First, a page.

The Jewish quarter of Prague began as a Jewish ghetto. This small area near the Old Town once held over 18,000 people. Many significant buildings remain today, including multiple synagogues and the Old Jewish Cemetery. It is the oldest Jewish cemetery in all of Europe, and the stacked tombstones give you a visual sense of how crowded the ghetto once was.
A top a stone base that once supported an enormous statue of Soviet leader Joseph Stalin, the world's largest metronome now sits. This 75-foot-tall metronome is fully functional, although not always in operation. When it's running, it ticks out four beats every minute.
The zoo in Prague is a great place to spend a day. The zoo houses a large botanical garden with a tropical greenhouse and many unique sculptures.
The Old New Synagogue
Also known as the Altneuschul, The Old New Synagogue is a historic synagogue located in the Jewish Quarter of Prague. It is considered to be one of the oldest Europe's oldest active synagogue and is a significant landmark for the Jewish community in Prague.
Things To Do
Enjoy A Stroll
Of course, walking around in a new setting is always great, but there are so many places in Prague that make for interesting strolls! Head to Charles Bridge, which dates back to 1390. Walk down the Golden Lane, where alchemists of yore spent time trying to turn everyday materials into gold. Stroll through Stare Mesto and look up to see a seven-foot-tall statue of Sigmund Freud hanging from a beam above your head!
Watch A Puppet Show
Puppetry is a big deal in Prague! There are over 20 puppet shops in the city, with 30 traditional puppet makers. There's even a puppet museum! Catch a one-of-a-kind puppet show at the National Marionette Theatre or Theatre Spejbl & Hurvinek.
Cruise The River
A cruise through the city on the Vltava River gives you a unique perspective of Prague. Your cruise will likely include lunch or dinner - or even both!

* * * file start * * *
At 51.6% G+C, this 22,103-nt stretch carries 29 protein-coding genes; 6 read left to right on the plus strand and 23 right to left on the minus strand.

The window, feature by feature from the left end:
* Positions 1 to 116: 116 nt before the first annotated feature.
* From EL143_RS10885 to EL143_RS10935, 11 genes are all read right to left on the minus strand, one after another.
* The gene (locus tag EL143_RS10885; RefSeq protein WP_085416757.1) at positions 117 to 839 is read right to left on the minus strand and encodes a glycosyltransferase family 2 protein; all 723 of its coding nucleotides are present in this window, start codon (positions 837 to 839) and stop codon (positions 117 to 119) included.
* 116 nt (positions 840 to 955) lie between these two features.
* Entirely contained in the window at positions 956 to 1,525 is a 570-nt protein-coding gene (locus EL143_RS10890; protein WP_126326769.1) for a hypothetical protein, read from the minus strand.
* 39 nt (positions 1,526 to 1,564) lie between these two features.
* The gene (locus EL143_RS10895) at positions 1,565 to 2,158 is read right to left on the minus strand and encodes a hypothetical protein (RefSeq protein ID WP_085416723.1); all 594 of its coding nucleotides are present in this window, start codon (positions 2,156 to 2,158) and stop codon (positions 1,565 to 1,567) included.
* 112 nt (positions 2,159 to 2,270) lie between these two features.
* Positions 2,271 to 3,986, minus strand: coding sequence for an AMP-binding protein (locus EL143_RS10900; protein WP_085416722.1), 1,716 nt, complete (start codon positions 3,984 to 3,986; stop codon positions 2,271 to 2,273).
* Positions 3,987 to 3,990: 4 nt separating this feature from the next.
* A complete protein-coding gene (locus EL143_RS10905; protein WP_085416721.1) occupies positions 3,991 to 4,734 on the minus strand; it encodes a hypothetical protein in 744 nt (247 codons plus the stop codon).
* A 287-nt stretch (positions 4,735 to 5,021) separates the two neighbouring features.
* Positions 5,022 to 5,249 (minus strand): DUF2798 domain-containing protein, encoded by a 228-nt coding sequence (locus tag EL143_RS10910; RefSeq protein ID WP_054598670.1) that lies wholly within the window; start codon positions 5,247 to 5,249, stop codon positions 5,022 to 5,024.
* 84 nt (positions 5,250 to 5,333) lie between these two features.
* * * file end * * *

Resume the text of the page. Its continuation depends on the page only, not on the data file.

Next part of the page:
Enjoy Czech Beer
The Czech Republic is known for its beer, and Prague gives you plenty of opportunities to give it a taste. There is an almost overwhelming array of bars throughout Prague, offering famous lagers alongside smaller craft beers. Most Czechs enjoy a light beer rather than a dark ale, so keep that in mind when browsing the beer list. Be sure to head to the Prague Beer Museum, where you can take a tour and bottle your own beer!
Enjoy The View From Petrin Hill
Petrin Hill is a hilltop park located in the heart of Prague, Czech Republic. It offers stunning views of the city and is a popular destination for tourists and locals alike. The hill is covered in lush greenery and is home to various attractions. The hill is easily accessible via the Petrin Funicular, a cable car that takes visitors to the top in just a few minutes.
Visit Petrin Park
Petrin Park is a large park situated on Petrin Hill and offers panoramic views of the city. The park features a variety of attractions, including a replica of the Eiffel Tower, an observation tower, a rose garden, a maze, and several walking paths. Petrin Park is considered one of the most beautiful parks in Europe and a must-visit for anyone visiting Prague.
Where To Stay In Prague
Hotels in Prague are reasonably priced compared to other European destinations. Prague is organized into districts. The best districts to stay in are districts 1 and 2. Many of the popular destinations in the city are found in or near these districts. Wenceslas Square is another good location for lodging! Hostels and campsites are readily available for backpackers who want to explore Prague.